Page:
FOR IMMEDIATE RELEASE January 13, 2023
Contact: Joe Baxter at firstname.lastname@example.org
Court Finds LGBTQ+ Students Harmed by Government but Provides No Legal Remedy
Yesterday, the U.S. District Court of the District of Oregon issued its opinion and ruling in Hunter, et al. vs. U.S. Dept. Of Education, et al. The student plaintiffs' reactions/quotes follow the three paragraphs below.
The Court recognized that "Plaintiffs seek a mandate of equal treatment with respect to participation in educational institutions" and determined that the current unequal treatment is caused by the federal government's implementation of the religious exemption to Title IX. The Court stated that "Plaintiffs have sufficiently alleged that [the federal government] caused Plaintiffs' injuries by implementing a system that permits religiously affiliated schools to use religious exemptions to deny federally-funded educational services to current and prospective students." The Court went on to say that if Plaintiffs were given what they asked for from the Court that it would "result in Plaintiffs receiving the dignity and equal treatment they seek."
We are grateful that the Court recognized the harm Plaintiffs have suffered, but are sad to report that despite this, the Court held that they had not alleged a legal claim for which relief could be granted and dismissed their lawsuit. Instead of holding that Plaintiffs had a right to be protected from discrimination under federal law, the Court held that "[e]xempting religiously controlled educational institutions from Title IX...is substantially related to the government's objective of accommodating religious exercise." The Court further suggested that the Constitution allows the government to exempt these schools from accountability, and even transparency, because to hold them accountable would be an "unwarranted and substantial infringement" of their First Amendment rights.
Because of today’s decision, tens of thousands of LGBTQIA+ students across the country will continue to be discriminated against at universities receiving taxpayer money. The Religious Exemption Accountability Project will continue to fight to protect LGBTQIA+ students' rights on these campuses
Many of the student plaintiffs reacted to the ruling:
"The government's choice to ignore both the injustice done to me, and the injustice weaponized against hundreds of LGBTQ+ students is deeply disappointing. We deserve better, our country deserves better, and history deserves better. The silence and erasure of LGBTQ+ students should not be a precedent. I will never stop advocating for equality and justice. The ruling on this case falls right before Martin Luther King Jr Day - which is no coincidence. As Dr. King once said, "The arc of the moral universe is long, but it bends toward justice.” Our fight for equality for all LGBTQ+ students is far from over.” — Plaintiff Elizabeth Hunter
"I am disappointed in the ruling. The actions of the U.S. Department of Education and the U.S. Department of Justice have shown once again that human dignity is optional. I was publicly dehumanized, kicked out of school, received death threats, and had people call for my execution for being a Christian student at a Christian school who happened to be trans, and my Government refused to protect me then, and refuses to protect me now." – Plaintiff Kalie Hargrove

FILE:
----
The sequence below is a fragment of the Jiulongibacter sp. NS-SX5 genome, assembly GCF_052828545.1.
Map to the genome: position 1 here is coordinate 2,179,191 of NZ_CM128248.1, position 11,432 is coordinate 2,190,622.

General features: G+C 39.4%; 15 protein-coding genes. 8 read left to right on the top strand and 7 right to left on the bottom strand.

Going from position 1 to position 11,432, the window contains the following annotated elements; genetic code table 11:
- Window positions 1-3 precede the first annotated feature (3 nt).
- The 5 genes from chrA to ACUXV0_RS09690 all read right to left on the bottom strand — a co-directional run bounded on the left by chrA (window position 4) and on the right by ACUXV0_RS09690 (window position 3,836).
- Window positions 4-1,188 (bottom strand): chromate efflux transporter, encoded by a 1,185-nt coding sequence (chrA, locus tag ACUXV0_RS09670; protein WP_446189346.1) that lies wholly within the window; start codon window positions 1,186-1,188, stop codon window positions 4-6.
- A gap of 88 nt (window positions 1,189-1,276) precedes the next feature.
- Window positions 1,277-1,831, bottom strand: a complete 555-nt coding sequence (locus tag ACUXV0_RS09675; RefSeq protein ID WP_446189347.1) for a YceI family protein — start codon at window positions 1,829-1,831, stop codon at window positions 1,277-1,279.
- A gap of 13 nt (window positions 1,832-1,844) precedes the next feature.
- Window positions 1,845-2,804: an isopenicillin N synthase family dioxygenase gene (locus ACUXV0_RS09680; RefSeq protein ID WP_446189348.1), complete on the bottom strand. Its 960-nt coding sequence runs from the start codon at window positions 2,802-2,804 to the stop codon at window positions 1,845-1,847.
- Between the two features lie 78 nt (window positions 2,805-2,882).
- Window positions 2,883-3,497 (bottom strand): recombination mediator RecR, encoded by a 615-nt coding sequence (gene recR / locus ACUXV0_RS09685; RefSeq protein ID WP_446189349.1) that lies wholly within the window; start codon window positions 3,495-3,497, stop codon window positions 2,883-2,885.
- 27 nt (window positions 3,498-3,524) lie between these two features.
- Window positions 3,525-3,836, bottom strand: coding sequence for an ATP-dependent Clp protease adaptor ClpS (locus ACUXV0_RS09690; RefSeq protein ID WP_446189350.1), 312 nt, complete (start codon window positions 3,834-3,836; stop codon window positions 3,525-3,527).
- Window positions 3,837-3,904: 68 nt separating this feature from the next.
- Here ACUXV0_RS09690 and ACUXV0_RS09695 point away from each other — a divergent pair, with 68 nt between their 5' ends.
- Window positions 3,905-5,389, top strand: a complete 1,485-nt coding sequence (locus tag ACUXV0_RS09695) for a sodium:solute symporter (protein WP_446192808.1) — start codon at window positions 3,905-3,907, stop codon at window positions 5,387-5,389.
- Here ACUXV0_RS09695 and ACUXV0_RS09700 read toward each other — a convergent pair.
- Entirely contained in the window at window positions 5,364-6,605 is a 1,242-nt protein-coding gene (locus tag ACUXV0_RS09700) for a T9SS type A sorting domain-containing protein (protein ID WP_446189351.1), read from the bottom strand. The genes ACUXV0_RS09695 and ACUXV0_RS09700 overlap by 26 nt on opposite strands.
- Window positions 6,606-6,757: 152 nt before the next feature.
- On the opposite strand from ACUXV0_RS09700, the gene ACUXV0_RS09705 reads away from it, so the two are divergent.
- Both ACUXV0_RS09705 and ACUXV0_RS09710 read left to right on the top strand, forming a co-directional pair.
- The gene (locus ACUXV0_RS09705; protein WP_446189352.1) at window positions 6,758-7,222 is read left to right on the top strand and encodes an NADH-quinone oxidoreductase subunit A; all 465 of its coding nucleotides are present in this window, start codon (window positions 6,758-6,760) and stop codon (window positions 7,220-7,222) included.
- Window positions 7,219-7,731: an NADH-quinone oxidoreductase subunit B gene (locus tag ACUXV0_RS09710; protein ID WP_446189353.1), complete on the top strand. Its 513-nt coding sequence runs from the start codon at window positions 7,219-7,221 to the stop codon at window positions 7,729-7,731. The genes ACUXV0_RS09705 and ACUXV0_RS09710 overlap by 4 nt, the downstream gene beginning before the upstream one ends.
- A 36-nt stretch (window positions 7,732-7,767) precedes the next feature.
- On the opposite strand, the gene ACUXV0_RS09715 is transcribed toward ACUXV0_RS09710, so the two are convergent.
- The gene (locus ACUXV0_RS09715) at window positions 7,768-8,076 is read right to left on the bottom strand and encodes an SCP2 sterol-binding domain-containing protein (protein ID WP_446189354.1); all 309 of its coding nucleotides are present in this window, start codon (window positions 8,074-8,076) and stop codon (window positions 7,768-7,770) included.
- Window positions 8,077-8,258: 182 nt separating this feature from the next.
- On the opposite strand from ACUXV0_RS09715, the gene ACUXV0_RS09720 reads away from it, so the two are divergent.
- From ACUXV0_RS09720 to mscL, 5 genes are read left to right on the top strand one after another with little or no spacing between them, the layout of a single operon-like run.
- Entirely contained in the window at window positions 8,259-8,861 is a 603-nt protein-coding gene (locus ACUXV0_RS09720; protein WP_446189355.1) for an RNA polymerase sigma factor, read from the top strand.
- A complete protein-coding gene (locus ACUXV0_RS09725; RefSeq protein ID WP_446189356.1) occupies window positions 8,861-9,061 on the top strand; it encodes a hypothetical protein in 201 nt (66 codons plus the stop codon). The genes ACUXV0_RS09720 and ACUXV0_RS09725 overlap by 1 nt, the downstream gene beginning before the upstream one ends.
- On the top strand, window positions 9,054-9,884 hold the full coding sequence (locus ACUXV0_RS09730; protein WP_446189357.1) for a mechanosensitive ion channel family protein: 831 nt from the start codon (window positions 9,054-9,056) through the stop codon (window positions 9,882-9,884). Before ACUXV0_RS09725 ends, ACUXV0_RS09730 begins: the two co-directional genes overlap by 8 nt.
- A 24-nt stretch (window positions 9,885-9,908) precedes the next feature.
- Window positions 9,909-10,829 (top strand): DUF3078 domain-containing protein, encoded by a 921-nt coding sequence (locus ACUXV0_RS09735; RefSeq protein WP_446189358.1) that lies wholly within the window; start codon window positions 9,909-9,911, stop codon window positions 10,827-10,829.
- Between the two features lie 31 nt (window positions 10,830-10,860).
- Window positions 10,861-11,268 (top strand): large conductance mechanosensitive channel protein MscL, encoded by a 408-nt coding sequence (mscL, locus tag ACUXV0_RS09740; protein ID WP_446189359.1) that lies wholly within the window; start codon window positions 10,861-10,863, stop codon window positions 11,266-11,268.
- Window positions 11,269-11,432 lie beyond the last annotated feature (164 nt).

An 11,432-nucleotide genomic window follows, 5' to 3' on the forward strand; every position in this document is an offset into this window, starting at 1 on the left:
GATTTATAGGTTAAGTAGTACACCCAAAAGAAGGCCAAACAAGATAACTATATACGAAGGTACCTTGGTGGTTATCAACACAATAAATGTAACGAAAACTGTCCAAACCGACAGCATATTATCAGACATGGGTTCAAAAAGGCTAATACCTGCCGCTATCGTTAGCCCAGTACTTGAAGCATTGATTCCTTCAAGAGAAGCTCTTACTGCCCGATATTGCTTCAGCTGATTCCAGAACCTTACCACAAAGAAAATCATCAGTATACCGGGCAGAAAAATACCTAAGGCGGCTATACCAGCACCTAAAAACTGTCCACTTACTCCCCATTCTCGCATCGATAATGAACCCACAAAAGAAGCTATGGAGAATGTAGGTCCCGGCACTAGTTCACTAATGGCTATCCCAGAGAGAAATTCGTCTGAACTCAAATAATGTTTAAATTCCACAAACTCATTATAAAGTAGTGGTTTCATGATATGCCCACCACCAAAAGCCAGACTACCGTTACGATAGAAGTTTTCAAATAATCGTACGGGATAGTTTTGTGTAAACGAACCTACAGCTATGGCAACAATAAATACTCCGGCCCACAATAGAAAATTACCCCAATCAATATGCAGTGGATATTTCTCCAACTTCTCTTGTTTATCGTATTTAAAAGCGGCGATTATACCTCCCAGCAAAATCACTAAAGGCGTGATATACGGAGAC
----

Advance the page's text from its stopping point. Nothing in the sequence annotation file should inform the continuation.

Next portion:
“I feel like this is yet another failing of the federal government toward the LGBTQIA+ community. I am still at the university where I first faced discrimination, still face discrimination because of the way I love. I am hurt that I put my faith and trust in the federal government to hear our stories, to listen to and feel the pain we feel as queer students. But even this was not enough for us to gain the recognition that our rights matter just as much as our Christian counterparts'. This is not the end. If there is anything to come out of this, I know it is merely the start of a movement led by the students failed by the people who were supposed to protect us.” – Plaintiff Veronica Bonifacio Penales
“I am enraged. The court's decision that there is no legal remedy for the harm done to us LGBTQ+ students makes the government complicit in both allowing and perpetuating homophobia and transphobia. Very simply, the court could and should have decided to protect queer students; these taxpayer-funded religious schools ought not be privileged over LGBTQ+ students' safety and vitality.” —Plaintiff Lucas F. W. Wilson, PhD
“This opinion makes me feel like once again, I am less than in the eyes on my alma mater. It’s frustrating that the Court has enough sense to know we’ve been hurt and impacted, but still won’t do anything to prevent this discrimination from continuing to happen. I’m angry that the safety of Queer students hasn’t be taken seriously!” – Plaintiff Rachel Held
“Unlike some people in my family, the federal government at least admits that there is indeed harm being done to us. But in a similar fashion, they refuse to provide any action to correct such harm. It’s devastating, but our fight is far from over.” — Plaintiff Andrew Hartzler
“It’s a devastating blow to us and the thousands of LGBTQIA+ students currently at these schools, who are in real danger because of this policy. My heart is broken, and filled with resolve that we must find ways to keep fighting for the lives, constitutional rights, and dignity of these students.” — Plaintiff Daniel Tidwell-Davis, MDiv
The legal team and plaintiffs are currently considering their options for appeal.
Paul Carlos Southwick
Director, Religious Exemption Accountability Project
Deputy Director, Religious Exemption Accountability Project
Perkins Coie, LLP